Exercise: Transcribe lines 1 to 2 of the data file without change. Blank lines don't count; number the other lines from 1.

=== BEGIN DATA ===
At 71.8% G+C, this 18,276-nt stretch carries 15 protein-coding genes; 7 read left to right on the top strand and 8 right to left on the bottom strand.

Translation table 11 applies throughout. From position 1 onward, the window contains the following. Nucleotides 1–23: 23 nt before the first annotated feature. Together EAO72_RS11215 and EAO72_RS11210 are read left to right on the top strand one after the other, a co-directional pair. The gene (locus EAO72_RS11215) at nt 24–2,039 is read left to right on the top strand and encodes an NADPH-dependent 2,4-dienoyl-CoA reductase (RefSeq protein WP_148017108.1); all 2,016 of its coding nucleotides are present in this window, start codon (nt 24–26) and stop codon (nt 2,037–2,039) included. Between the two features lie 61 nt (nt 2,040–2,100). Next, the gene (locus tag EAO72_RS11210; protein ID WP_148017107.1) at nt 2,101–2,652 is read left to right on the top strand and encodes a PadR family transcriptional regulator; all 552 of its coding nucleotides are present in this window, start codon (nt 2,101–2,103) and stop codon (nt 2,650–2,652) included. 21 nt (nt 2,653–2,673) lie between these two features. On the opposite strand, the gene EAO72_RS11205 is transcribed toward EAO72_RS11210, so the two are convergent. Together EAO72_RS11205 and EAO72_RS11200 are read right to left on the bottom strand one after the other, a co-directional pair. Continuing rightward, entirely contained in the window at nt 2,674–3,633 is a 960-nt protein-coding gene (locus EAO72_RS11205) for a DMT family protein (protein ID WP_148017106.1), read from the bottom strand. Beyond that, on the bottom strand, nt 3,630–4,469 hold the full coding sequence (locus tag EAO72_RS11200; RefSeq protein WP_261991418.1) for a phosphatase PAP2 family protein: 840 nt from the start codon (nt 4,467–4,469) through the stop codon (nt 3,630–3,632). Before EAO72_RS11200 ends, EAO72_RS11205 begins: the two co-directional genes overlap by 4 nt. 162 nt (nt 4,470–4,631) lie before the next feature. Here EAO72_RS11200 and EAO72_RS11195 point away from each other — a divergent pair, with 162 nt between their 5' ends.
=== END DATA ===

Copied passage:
At 71.8% G+C, this 18,276-nt stretch carries 15 protein-coding genes; 7 read left to right on the top strand and 8 right to left on the bottom strand.

Translation table 11 applies throughout. From position 1 onward, the window contains the following. Nucleotides 1–23: 23 nt before the first annotated feature. Together EAO72_RS11215 and EAO72_RS11210 are read left to right on the top strand one after the other, a co-directional pair. The gene (locus EAO72_RS11215) at nt 24–2,039 is read left to right on the top strand and encodes an NADPH-dependent 2,4-dienoyl-CoA reductase (RefSeq protein WP_148017108.1); all 2,016 of its coding nucleotides are present in this window, start codon (nt 24–26) and stop codon (nt 2,037–2,039) included. Between the two features lie 61 nt (nt 2,040–2,100). Next, the gene (locus tag EAO72_RS11210; protein ID WP_148017107.1) at nt 2,101–2,652 is read left to right on the top strand and encodes a PadR family transcriptional regulator; all 552 of its coding nucleotides are present in this window, start codon (nt 2,101–2,103) and stop codon (nt 2,650–2,652) included. 21 nt (nt 2,653–2,673) lie between these two features. On the opposite strand, the gene EAO72_RS11205 is transcribed toward EAO72_RS11210, so the two are convergent. Together EAO72_RS11205 and EAO72_RS11200 are read right to left on the bottom strand one after the other, a co-directional pair. Continuing rightward, entirely contained in the window at nt 2,674–3,633 is a 960-nt protein-coding gene (locus EAO72_RS11205) for a DMT family protein (protein ID WP_148017106.1), read from the bottom strand. Beyond that, on the bottom strand, nt 3,630–4,469 hold the full coding sequence (locus tag EAO72_RS11200; RefSeq protein WP_261991418.1) for a phosphatase PAP2 family protein: 840 nt from the start codon (nt 4,467–4,469) through the stop codon (nt 3,630–3,632). Before EAO72_RS11200 ends, EAO72_RS11205 begins: the two co-directional genes overlap by 4 nt. 162 nt (nt 4,470–4,631) lie before the next feature. Here EAO72_RS11200 and EAO72_RS11195 point away from each other — a divergent pair, with 162 nt between their 5' ends.